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Lucky in London

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When Grant Gilvesy looked at a 1950s Cape Coder on a tree-lined street in London, Ont.’s Old North, there was no looking back. “I would never live in any other neighbourhood in London,” says Gilvesy, who heads two design firms in the city. “It has so much character, it’s walking distance to downtown and very centrally located.”

It didn’t hurt that the Cape Cod style is one of Gilvesy’s favourites.

 

But despite everything the 1950s-built house had going for it, there were “massive changes” ahead. The long list of improvements included a new roof and replacing windows and doors; cedar siding; painting; and landscaping. And that was just the outside! Indoors, Gilvesy opened up the main floor to help solidify the home’s overall open concept; completely updated the kitchen and bathrooms; and redid floors, doors, trim, lighting and plumbing.

Fortunately, his firms together take a holistic approach to a property. Indeed, their shared slogan is “cohesive design inside and out.” Grant Gilvesy Design focuses on interiors, while In Bloom Design covers all aspects of landscaping.

The three-bedroom home sits on a double lot, a rare find in the quiet Old North, where the diverse population includes young families, single professionals and active retirees. “The house had amazing bones,” says Gilvesy, “and it was a perfect fit for my needs.”

If you can’t improve upon perfection, there’s nothing to stop you from tweaking it. Among Gilvesy’s most ambitious tweaks to the 1,700-square-foot space was the removal of two walls. They were separating the kitchen from the dining area and the dining area from the family room. As Gilvesy recalls, “It had no flow and felt very chopped up.”

When it came time to furnish the three-bedroom, two-bath home, which the designer acquired about three and a half years ago, eclecticism was the guiding principle. “I don’t collect one thing in particular,” he says. “However, I do like antiques and like to mix really good pieces into every room. I don’t like a space to feel as if you’d set up a showroom in someone’s home.”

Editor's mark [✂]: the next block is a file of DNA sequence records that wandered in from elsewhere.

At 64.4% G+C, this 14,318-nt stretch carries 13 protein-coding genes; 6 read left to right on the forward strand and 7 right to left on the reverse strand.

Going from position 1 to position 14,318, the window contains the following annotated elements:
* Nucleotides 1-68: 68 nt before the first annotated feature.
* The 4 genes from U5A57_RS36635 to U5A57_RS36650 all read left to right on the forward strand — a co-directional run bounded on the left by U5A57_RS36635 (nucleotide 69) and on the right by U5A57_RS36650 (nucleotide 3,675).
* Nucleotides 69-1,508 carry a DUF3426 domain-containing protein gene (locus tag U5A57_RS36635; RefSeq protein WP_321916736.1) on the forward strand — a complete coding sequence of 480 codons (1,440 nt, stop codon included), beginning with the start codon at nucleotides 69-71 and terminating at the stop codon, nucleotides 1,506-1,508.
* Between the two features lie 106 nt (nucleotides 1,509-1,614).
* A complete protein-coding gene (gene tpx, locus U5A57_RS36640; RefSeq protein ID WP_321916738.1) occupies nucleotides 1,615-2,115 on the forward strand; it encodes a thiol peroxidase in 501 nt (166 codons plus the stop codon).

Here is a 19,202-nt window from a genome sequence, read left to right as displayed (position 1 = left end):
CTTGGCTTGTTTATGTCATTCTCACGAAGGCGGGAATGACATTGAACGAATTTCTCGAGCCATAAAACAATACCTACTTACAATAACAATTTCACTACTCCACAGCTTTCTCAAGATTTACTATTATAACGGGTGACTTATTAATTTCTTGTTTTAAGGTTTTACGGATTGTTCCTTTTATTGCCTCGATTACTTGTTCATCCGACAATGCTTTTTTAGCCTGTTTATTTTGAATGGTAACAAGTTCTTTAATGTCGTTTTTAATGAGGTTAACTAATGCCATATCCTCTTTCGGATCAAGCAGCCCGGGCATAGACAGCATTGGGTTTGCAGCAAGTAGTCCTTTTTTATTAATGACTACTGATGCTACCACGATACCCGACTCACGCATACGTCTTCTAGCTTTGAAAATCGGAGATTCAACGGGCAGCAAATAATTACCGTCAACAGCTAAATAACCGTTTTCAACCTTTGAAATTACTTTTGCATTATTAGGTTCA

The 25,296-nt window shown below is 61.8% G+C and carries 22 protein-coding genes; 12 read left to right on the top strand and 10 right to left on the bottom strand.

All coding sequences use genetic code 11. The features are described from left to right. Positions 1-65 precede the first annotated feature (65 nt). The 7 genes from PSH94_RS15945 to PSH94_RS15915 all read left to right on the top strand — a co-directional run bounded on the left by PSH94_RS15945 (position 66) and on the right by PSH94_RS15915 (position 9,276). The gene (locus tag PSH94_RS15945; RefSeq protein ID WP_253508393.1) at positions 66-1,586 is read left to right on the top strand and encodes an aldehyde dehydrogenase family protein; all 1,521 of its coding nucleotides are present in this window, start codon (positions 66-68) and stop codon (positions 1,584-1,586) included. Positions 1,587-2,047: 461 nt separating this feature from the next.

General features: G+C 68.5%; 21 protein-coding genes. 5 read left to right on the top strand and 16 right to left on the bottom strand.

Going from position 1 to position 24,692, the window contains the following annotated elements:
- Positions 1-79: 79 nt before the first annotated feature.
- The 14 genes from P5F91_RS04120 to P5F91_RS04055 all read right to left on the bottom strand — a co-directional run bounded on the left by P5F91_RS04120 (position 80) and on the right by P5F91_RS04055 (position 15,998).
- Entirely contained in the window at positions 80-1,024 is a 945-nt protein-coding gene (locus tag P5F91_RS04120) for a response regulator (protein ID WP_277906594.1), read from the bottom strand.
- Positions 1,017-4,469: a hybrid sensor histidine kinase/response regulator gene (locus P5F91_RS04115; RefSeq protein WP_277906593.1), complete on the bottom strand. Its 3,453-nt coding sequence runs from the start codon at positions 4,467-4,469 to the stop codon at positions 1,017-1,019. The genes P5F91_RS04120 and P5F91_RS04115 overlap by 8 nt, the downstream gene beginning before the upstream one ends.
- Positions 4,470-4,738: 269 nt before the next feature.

Although even an experienced chef would be pleased with the kitchen—with its ample light, quality appliances and generous counter space—Gilvesy confesses that he doesn’t cook: “I tend to meet my friends for dinner out.” But he hastens to add: “A future goal of mine is to entertain more.”

For now, though, his workload leaves little time for hours-long dinner parties and other at-home gatherings. No matter, contends Gilvesy: the important thing is to be happy in your space. “I believe your home is an extension of you,” he reflects. “I don’t think people realize how much a space can affect their mood.”

Which is why, he insists, choosing an interior designer should not be left to chance. “You have to click,” he says. “Check out their work; see what they have done; interview them and make sure you feel totally comfortable about working with them and the direction they’re headed. Designing someone’s personal space is a privilege.”

Gilvesy likes to practise what he preaches: “When I go into someone’s space, I first look at the period and style of the home and then listen to the client’s needs and wants. I try to find a balance between the two. It is extremely important to respect the home itself, to see it as the canvas on which the client paints.”

Whether his own canvas or someone else’s, Gilvesy takes his design charge very seriously. After all, he points out, “I tend to do things to last forever!” But never mind, he adds, if you’ve settled into an entire house for life or a studio apartment you’ll vacate in a matter of months, “it’s important to take time and make your space feel right to you—even if it’s a temporary space.”

 

 

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